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Russia Dominating Paralympic Games

Ukrainian Paralympian Vitaly Sytnyk skiing during the men’s 20km cross-country standing event on Monday.

SOCHI – Russia’s Yelena Remizova won a race containing just four athletes to take Paralympic gold in the women’s 15-kilometer cross-country ski event for visually impaired athletes.

Remizova’s winning time of 49 minutes 10.2 seconds was far ahead of the other three, allowing the Russian, a five-time world champion in cross-country, to claim her first career Paralympic medal and Russia's seventh gold of the Games so far.

The silver medal also went to Russia as Mikhalina Lysova, the gold medalist in Saturday’s 6 km biathlon, finished 1 minute 37.3 seconds off the lead.

Forty-five-year-old Belarussian Yadviha Skorabahataya trailed in third for bronze, five minutes further back.

The only other woman in the race was Canadian Margarita Gorbounova, a Russian-born professional translator who was more than 15 minutes off the pace and nine minutes off the time set by the next-slowest competitor.

Earlier in the day, Russia’s Rushan Minnegulov won the men’s 20 km standing event. Minnegulov led at every stage of the race as he finished in a time of 50 minutes 55.1 seconds, a full 36.4 seconds ahead of second-placed Finn Ilkka Tuomisto. The bronze went to Russia’s Vladislav Lekomtsev, who won the 7.5 km biathlon event on Saturday.

Canada’s Brian McKeever won gold in the visually impaired 20km and Helene Ripa of Sweden won her first Paralympic medal at the age of 42 after victory in the women's 15 km standing race.

Paralympic cross-country events use the principle of "calculated time," under which an athlete's time is modified by a percentage reflecting the severity of their disability.

Russia is a regular at the top of Paralympic medal tables, and this year has been no exception. At the conclusion of the third day of events on Monday, Russia was far ahead of all other nations with seven golds and 24 overall medals. Germany had the second-most gold medals with three, while Ukraine was in third place with two gold medals and seven overall.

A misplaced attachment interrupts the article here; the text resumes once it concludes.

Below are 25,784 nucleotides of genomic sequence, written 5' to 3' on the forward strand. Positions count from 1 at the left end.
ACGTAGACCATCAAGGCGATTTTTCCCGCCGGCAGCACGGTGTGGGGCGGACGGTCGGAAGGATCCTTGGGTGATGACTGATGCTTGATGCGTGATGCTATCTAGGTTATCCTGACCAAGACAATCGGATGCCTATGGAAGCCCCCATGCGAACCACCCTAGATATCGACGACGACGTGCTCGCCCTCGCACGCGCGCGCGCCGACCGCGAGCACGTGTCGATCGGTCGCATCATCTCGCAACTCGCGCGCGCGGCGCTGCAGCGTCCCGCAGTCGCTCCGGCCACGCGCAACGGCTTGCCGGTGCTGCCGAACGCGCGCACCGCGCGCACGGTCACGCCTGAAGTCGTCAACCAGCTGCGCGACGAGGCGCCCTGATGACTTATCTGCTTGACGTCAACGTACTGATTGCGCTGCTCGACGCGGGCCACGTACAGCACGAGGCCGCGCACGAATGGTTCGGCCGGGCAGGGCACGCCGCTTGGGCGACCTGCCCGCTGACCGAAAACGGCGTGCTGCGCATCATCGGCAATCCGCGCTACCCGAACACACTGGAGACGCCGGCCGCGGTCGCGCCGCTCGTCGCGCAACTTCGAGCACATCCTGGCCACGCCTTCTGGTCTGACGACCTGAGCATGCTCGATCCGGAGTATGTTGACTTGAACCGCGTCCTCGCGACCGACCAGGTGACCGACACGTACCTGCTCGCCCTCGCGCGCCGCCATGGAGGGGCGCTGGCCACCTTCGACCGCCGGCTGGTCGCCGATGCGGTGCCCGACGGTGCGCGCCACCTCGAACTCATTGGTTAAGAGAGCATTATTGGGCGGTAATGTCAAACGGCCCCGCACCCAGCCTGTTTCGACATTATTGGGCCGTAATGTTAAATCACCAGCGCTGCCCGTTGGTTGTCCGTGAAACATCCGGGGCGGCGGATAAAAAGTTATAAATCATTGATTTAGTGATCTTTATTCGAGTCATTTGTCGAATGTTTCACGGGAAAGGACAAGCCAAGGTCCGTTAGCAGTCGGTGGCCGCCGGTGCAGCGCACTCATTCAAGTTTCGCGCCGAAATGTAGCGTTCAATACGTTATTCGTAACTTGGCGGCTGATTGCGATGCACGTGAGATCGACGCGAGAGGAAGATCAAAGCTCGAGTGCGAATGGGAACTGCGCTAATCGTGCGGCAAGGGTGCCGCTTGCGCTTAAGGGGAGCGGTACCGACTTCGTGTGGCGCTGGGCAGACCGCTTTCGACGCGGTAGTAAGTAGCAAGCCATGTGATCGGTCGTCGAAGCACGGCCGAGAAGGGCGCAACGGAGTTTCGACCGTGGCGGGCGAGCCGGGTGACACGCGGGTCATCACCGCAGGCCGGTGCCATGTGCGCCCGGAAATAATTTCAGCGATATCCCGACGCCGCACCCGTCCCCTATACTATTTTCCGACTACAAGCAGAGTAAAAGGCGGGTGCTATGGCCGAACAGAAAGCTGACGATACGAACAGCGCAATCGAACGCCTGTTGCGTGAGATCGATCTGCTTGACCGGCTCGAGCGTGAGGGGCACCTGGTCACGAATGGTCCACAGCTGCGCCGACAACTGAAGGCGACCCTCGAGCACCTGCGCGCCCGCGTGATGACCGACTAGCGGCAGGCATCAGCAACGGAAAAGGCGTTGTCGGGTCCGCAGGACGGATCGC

Last week, International Paralympic Committee president Philip Craven said the Sochi Paralympics would bring about wide-ranging change to the way Russians see disabled people.

Accessibility for disabled people has been a guiding principle of Olympic and Paralympic construction in Sochi, a contrast to the often difficult-to-navigate architecture that confronts many disabled people in Russia.

The Paralympic Games have received almost no television coverage in the past, but this year state channels have promised about 180 hours of coverage.

"I truly believe Russia's first Paralympics can have the biggest impact on the host country, helping to transform the lives of 13 million Russians with an impairment," Craven said Thursday.

"Just by staging these Games, Russia is sending a clear message to the world that it is willing and wanting to change."

Compared with London, the host of the 2012 Summer Paralympics, Russia is at a "further back starting point" on attitudes toward disabled people, IPC spokesman Craig Spence said Thursday.

But that lays the ground for "monumental change here in Russia" thanks to the Paralympics, he said. "It is the athletes who will make that change."

The Paralympics run until March 16.

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